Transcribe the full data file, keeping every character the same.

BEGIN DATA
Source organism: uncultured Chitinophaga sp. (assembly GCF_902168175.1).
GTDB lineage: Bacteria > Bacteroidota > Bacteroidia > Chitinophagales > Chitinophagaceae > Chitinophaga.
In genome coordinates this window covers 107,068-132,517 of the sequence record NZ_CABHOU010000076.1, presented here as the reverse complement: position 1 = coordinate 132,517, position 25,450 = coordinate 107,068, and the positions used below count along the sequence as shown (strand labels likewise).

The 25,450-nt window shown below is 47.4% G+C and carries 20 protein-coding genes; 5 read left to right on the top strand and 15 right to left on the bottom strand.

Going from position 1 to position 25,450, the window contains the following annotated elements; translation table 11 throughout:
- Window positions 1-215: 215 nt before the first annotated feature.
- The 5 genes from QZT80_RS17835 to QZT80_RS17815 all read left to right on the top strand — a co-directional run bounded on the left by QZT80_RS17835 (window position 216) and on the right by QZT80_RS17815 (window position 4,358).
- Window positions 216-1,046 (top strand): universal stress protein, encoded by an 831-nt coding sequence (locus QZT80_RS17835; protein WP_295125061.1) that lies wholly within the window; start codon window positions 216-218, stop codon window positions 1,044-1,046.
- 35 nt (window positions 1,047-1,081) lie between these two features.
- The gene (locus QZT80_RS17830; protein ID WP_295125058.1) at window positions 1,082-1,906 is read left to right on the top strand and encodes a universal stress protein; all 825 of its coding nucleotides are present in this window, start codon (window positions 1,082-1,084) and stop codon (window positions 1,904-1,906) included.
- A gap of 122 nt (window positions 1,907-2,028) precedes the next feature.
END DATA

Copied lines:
Source organism: uncultured Chitinophaga sp. (assembly GCF_902168175.1).
GTDB lineage: Bacteria > Bacteroidota > Bacteroidia > Chitinophagales > Chitinophagaceae > Chitinophaga.
In genome coordinates this window covers 107,068-132,517 of the sequence record NZ_CABHOU010000076.1, presented here as the reverse complement: position 1 = coordinate 132,517, position 25,450 = coordinate 107,068, and the positions used below count along the sequence as shown (strand labels likewise).

The 25,450-nt window shown below is 47.4% G+C and carries 20 protein-coding genes; 5 read left to right on the top strand and 15 right to left on the bottom strand.

Going from position 1 to position 25,450, the window contains the following annotated elements; translation table 11 throughout:
- Window positions 1-215: 215 nt before the first annotated feature.
- The 5 genes from QZT80_RS17835 to QZT80_RS17815 all read left to right on the top strand — a co-directional run bounded on the left by QZT80_RS17835 (window position 216) and on the right by QZT80_RS17815 (window position 4,358).
- Window positions 216-1,046 (top strand): universal stress protein, encoded by an 831-nt coding sequence (locus QZT80_RS17835; protein WP_295125061.1) that lies wholly within the window; start codon window positions 216-218, stop codon window positions 1,044-1,046.
- 35 nt (window positions 1,047-1,081) lie between these two features.
- The gene (locus QZT80_RS17830; protein ID WP_295125058.1) at window positions 1,082-1,906 is read left to right on the top strand and encodes a universal stress protein; all 825 of its coding nucleotides are present in this window, start codon (window positions 1,082-1,084) and stop codon (window positions 1,904-1,906) included.
- A gap of 122 nt (window positions 1,907-2,028) precedes the next feature.